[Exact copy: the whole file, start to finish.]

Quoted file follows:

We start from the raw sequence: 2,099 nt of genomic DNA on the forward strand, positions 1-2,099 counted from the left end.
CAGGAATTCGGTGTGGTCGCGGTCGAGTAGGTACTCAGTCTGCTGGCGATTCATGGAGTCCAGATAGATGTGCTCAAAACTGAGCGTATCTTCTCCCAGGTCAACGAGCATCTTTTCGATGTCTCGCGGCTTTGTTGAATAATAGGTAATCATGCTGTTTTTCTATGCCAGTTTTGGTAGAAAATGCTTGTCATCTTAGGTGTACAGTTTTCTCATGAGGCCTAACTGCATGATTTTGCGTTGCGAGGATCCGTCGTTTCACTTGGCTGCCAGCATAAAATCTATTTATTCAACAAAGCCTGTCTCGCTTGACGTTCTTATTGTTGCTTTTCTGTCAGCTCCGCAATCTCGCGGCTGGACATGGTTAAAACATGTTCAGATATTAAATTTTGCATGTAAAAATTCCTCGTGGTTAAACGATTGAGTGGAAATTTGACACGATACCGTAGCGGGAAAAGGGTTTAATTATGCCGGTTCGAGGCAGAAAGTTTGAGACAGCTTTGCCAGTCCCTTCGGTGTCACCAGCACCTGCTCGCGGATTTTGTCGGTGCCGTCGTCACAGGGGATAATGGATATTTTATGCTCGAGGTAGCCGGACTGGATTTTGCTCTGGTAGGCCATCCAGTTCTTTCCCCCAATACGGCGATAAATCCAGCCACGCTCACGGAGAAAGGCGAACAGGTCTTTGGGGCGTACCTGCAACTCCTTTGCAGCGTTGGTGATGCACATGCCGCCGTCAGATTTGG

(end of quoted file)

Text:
We start from the raw sequence: 2,099 nt of genomic DNA on the forward strand, positions 1-2,099 counted from the left end.
CAGGAATTCGGTGTGGTCGCGGTCGAGTAGGTACTCAGTCTGCTGGCGATTCATGGAGTCCAGATAGATGTGCTCAAAACTGAGCGTATCTTCTCCCAGGTCAACGAGCATCTTTTCGATGTCTCGCGGCTTTGTTGAATAATAGGTAATCATGCTGTTTTTCTATGCCAGTTTTGGTAGAAAATGCTTGTCATCTTAGGTGTACAGTTTTCTCATGAGGCCTAACTGCATGATTTTGCGTTGCGAGGATCCGTCGTTTCACTTGGCTGCCAGCATAAAATCTATTTATTCAACAAAGCCTGTCTCGCTTGACGTTCTTATTGTTGCTTTTCTGTCAGCTCCGCAATCTCGCGGCTGGACATGGTTAAAACATGTTCAGATATTAAATTTTGCATGTAAAAATTCCTCGTGGTTAAACGATTGAGTGGAAATTTGACACGATACCGTAGCGGGAAAAGGGTTTAATTATGCCGGTTCGAGGCAGAAAGTTTGAGACAGCTTTGCCAGTCCCTTCGGTGTCACCAGCACCTGCTCGCGGATTTTGTCGGTGCCGTCGTCACAGGGGATAATGGATATTTTATGCTCGAGGTAGCCGGACTGGATTTTGCTCTGGTAGGCCATCCAGTTCTTTCCCCCAATACGGCGATAAATCCAGCCACGCTCACGGAGAAAGGCGAACAGGTCTTTGGGGCGTACCTGCAACTCCTTTGCAGCGTTGGTGATGCACATGCCGCCGTCAGATTTGG